AWS News Blog
AWS Firewall Manager: Central Management for Your Web Application Portfolio
There’s often tension between distributed and centralized control, especially in larger organizations. While a distributed control model allows teams to move fast and to respond to specialized local needs, a central model can provide the right level of oversight for global initiatives and challenges that span all teams.
We’ve seen this challenge arise first-hand when AWS customers grow to the point where their application footprint encompasses a plethora of AWS regions, AWS accounts, development teams, and applications. They love the fact that AWS increases their agility and responsiveness, while letting them deploy resources in the most appropriate location. This diversity and scale brings new challenges when it comes to security and compliance. The freedom to innovate must be balanced by the need to protect important data and to respond quickly when threats emerge.
Over the last couple of years we have provided our customers with an increasingly broad set of options for protection including AWS WAF and AWS Shield. Our customers are making great use of all of these options, and have asked for the ability to manage them from a single, central location.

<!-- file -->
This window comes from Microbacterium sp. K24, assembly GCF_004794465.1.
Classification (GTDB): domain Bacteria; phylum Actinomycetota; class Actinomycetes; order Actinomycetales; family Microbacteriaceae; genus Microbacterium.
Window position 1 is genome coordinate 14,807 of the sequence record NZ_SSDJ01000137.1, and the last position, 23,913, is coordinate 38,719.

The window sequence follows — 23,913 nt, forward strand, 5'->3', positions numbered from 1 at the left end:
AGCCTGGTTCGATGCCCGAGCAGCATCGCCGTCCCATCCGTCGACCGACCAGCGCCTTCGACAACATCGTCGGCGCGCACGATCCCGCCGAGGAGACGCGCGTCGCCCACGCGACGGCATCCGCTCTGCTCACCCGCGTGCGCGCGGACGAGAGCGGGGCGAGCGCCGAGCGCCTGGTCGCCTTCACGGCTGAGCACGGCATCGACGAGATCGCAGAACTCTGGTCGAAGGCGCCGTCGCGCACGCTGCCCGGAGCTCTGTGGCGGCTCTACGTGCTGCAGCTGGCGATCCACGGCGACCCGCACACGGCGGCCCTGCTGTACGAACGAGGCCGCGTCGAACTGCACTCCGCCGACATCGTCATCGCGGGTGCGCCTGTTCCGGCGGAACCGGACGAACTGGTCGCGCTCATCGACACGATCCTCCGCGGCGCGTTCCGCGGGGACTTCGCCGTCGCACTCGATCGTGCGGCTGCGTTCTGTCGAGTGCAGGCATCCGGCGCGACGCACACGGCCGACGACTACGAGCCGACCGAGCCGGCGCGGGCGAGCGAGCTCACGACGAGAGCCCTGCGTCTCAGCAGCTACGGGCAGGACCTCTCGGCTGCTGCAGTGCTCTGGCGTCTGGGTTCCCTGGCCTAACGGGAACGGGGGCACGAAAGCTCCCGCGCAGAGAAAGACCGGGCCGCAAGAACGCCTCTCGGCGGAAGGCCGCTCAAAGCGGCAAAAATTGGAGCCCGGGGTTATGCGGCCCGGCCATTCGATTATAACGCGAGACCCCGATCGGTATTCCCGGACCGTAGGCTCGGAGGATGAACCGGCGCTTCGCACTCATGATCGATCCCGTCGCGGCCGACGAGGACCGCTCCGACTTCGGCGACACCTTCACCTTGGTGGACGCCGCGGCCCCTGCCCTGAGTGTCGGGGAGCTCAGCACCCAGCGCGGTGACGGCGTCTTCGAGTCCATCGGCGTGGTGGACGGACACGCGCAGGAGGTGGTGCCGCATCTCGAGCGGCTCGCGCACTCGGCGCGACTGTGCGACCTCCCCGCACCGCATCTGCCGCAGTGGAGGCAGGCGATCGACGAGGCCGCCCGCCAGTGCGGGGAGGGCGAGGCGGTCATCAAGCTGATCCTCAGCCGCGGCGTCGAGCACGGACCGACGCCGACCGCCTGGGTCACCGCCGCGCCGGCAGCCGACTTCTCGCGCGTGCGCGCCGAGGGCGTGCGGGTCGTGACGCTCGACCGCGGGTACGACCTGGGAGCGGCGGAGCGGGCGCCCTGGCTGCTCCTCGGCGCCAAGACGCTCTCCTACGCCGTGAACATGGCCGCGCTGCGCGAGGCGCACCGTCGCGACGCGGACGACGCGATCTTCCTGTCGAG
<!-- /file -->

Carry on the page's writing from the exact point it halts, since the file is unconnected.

Meet AWS Firewall Manager
AWS Firewall Manager is designed to help these customers! It gives them the freedom to use multiple AWS accounts and to host applications in any desired region while maintaining centralized control over their organization’s security settings and profile. Developers can develop and innovators can innovate, while the security team gains the ability to respond quickly, uniformly, and globally to potential threats and actual attacks.
With automated policy enforcement across accounts & applications, your security team can be confident that new and existing applications comply with organization-wide security policies when they use Firewall Manager. They can find applications and AWS resources that don’t measure up, and bring them into compliance in minutes.
Firewall Manager is built around named policies that contain WAF rule sets and optional AWS Shield advanced protection. Each policy applies to a specific set of AWS resources, specified by account, resource type, resource identifier, or tag. Policies can be applied automatically to all matching resources, or to a subset that you select. Policies can include WAF rules drawn from within the organization, and also those created by AWS Partners such as Imperva, F5, Trend Micro, and other AWS Marketplace vendors. This gives your security team the power to duplicate their existing on-premises security posture in the cloud.
Take the Tour
Firewall Manager has three prerequisites:
AWS Organizations – Your organization must be using AWS Organizations to manage your accounts and all features must be enabled. To learn more, read Creating an Organization.
Firewall Administrator – You must designate one of the AWS accounts in your organization as the administrator for Firewall Manager. This gives the account permission to deploy AWS WAF rules across the organization.